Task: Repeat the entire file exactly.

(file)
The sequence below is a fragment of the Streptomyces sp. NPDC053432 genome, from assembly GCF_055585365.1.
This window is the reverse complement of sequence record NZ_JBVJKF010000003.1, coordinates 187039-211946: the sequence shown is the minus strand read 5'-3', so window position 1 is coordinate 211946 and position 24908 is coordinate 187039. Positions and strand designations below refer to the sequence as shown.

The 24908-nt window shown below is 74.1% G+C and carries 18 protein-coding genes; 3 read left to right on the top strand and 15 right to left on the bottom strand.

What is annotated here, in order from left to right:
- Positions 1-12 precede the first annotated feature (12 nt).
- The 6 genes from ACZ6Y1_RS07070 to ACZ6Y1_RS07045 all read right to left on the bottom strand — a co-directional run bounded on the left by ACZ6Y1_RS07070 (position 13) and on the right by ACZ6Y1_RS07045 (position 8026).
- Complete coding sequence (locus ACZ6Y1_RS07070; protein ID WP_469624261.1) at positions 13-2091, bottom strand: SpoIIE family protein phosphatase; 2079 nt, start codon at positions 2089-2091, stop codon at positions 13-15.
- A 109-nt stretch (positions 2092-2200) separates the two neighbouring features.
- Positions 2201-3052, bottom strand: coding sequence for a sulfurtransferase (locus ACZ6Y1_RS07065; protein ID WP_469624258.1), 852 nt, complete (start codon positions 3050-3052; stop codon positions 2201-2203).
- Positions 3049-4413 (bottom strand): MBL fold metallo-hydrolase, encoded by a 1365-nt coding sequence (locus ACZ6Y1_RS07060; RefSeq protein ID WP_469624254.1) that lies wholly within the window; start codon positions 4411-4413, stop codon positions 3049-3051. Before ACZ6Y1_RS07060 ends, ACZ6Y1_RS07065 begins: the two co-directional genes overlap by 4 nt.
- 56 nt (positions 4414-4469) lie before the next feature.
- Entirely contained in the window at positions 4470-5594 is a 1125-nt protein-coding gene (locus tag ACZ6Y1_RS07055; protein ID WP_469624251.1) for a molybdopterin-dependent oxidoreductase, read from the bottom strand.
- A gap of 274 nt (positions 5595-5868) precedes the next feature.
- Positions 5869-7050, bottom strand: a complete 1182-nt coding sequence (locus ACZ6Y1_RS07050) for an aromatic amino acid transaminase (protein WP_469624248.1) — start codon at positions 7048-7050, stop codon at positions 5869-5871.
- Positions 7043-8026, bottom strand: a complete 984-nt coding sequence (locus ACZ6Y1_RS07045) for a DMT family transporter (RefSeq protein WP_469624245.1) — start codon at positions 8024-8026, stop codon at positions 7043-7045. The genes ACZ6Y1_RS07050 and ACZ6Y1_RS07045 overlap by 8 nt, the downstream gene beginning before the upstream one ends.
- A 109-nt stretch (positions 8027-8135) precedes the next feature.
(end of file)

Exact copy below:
The sequence below is a fragment of the Streptomyces sp. NPDC053432 genome, from assembly GCF_055585365.1.
This window is the reverse complement of sequence record NZ_JBVJKF010000003.1, coordinates 187039-211946: the sequence shown is the minus strand read 5'-3', so window position 1 is coordinate 211946 and position 24908 is coordinate 187039. Positions and strand designations below refer to the sequence as shown.

The 24908-nt window shown below is 74.1% G+C and carries 18 protein-coding genes; 3 read left to right on the top strand and 15 right to left on the bottom strand.

What is annotated here, in order from left to right:
- Positions 1-12 precede the first annotated feature (12 nt).
- The 6 genes from ACZ6Y1_RS07070 to ACZ6Y1_RS07045 all read right to left on the bottom strand — a co-directional run bounded on the left by ACZ6Y1_RS07070 (position 13) and on the right by ACZ6Y1_RS07045 (position 8026).
- Complete coding sequence (locus ACZ6Y1_RS07070; protein ID WP_469624261.1) at positions 13-2091, bottom strand: SpoIIE family protein phosphatase; 2079 nt, start codon at positions 2089-2091, stop codon at positions 13-15.
- A 109-nt stretch (positions 2092-2200) separates the two neighbouring features.
- Positions 2201-3052, bottom strand: coding sequence for a sulfurtransferase (locus ACZ6Y1_RS07065; protein ID WP_469624258.1), 852 nt, complete (start codon positions 3050-3052; stop codon positions 2201-2203).
- Positions 3049-4413 (bottom strand): MBL fold metallo-hydrolase, encoded by a 1365-nt coding sequence (locus ACZ6Y1_RS07060; RefSeq protein ID WP_469624254.1) that lies wholly within the window; start codon positions 4411-4413, stop codon positions 3049-3051. Before ACZ6Y1_RS07060 ends, ACZ6Y1_RS07065 begins: the two co-directional genes overlap by 4 nt.
- 56 nt (positions 4414-4469) lie before the next feature.
- Entirely contained in the window at positions 4470-5594 is a 1125-nt protein-coding gene (locus tag ACZ6Y1_RS07055; protein ID WP_469624251.1) for a molybdopterin-dependent oxidoreductase, read from the bottom strand.
- A gap of 274 nt (positions 5595-5868) precedes the next feature.
- Positions 5869-7050, bottom strand: a complete 1182-nt coding sequence (locus ACZ6Y1_RS07050) for an aromatic amino acid transaminase (protein WP_469624248.1) — start codon at positions 7048-7050, stop codon at positions 5869-5871.
- Positions 7043-8026, bottom strand: a complete 984-nt coding sequence (locus ACZ6Y1_RS07045) for a DMT family transporter (RefSeq protein WP_469624245.1) — start codon at positions 8024-8026, stop codon at positions 7043-7045. The genes ACZ6Y1_RS07050 and ACZ6Y1_RS07045 overlap by 8 nt, the downstream gene beginning before the upstream one ends.
- A 109-nt stretch (positions 8027-8135) precedes the next feature.